Deriving the East Riding Elbow Rule (ER2): a maximally sensitive decision tool for elbow injury
- Correspondence to Will Townend, Emergency Department, Hull Royal Infirmary, Hull HU3 2JZ, UK;
- Received 13 November 2012
- Revised 9 January 2013
- Accepted 17 January 2013
- Published Online First 8 February 2013
Objective To derive a maximally sensitive decision rule for clinical practice to rule out the need for x-ray examination after elbow injury in adults and children.
Methods Emergency department patients with acute elbow injury were recruited. Practitioners used their usual judgement to assess whether x-ray examination was required. Radiographs were reported on by radiologists blind to clinical assessment. Patients not x-rayed were followed-up at 7 days by telephone interview, and those with ongoing pain were recalled for assessment. Recursive partitioning was used to derive a maximally sensitive decision tool. Inter-rater variability for significant discriminators was subsequently evaluated by a cohort of 20 emergency department clinicians.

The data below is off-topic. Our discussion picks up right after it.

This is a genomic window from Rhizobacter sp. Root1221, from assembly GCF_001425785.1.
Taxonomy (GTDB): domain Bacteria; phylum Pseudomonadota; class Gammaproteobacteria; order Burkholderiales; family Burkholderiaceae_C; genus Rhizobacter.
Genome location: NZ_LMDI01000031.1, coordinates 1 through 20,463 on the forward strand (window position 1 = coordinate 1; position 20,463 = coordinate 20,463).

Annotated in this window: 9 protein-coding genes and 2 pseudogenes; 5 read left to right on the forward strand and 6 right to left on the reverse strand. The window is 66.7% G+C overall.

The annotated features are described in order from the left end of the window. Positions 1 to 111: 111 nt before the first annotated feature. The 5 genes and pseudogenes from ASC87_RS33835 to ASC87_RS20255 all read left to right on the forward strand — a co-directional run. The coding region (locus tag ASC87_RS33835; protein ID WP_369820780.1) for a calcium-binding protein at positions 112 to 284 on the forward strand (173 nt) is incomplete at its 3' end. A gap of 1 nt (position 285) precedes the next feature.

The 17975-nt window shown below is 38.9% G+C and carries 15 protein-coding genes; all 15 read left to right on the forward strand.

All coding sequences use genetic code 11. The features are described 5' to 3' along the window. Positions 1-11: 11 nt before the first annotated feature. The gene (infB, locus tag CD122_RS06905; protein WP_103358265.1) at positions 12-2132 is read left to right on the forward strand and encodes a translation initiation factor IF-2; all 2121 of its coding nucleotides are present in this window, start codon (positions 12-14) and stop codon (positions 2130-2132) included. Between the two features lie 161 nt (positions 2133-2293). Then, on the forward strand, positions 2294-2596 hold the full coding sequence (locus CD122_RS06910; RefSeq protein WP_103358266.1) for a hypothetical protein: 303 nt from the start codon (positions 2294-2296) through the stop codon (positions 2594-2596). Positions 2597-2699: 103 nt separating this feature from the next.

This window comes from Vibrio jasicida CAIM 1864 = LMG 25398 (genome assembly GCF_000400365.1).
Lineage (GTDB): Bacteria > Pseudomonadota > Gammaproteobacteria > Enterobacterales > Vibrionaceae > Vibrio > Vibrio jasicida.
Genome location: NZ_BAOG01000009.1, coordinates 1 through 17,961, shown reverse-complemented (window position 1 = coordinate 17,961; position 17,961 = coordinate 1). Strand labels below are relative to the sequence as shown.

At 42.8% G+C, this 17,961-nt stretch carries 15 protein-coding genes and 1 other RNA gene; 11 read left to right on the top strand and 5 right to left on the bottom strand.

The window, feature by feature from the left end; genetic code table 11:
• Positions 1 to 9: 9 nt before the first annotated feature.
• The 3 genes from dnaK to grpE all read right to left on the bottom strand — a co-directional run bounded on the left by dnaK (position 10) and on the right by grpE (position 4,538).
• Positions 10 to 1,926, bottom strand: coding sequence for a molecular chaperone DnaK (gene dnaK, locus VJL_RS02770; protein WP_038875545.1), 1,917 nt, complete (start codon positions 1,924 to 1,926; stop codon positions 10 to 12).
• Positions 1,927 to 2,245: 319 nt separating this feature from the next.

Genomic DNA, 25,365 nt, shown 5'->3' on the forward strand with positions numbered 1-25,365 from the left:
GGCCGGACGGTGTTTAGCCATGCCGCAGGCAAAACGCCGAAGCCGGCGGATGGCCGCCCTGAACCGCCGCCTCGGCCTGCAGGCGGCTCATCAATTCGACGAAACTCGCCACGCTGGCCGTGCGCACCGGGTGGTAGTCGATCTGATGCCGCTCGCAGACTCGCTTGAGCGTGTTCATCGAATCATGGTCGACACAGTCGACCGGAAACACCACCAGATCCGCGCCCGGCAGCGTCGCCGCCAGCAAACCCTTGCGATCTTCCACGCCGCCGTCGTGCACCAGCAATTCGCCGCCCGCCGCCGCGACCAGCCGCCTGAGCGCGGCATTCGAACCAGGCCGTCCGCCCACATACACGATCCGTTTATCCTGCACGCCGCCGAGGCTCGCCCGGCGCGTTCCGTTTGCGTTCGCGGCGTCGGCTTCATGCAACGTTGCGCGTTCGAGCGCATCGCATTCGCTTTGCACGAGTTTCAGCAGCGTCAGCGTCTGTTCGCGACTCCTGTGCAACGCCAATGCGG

Results 492 patients were recruited (May 2006–November 2008): 50.4% were male; 26.8% were children; 444 (90.2%) had an x-ray; 167 (37.6%) showed abnormality. A follow-up telephone interview was conducted with 28; none were recalled. Thirteen could not be contacted, none of whom returned within 3 months. Sixteen patients with fractures were able to fully extend their elbow. The sensitivity of elbow extension alone was 84% (95% CI 77% to 88%), with specificity of 54% (95% CI 53% to 58%). A 100% sensitive (95% CI 97% to 100%) decision rule for adults (n=348) was derived based on (1) inability to fully extend the elbow, (2) tenderness over radial head, olecranon or medial epicondyle, and (3) presence of bruising (specificity 24% (95% CI 19% to 30%)). A similar rule for children could not be derived.
Conclusions A simple and highly sensitive clinical decision rule for adult elbow fracture was derived in our cohort. A validation study in a second population is now required. At present, we are unable to recommend a rule-out strategy for elbow injuries in children.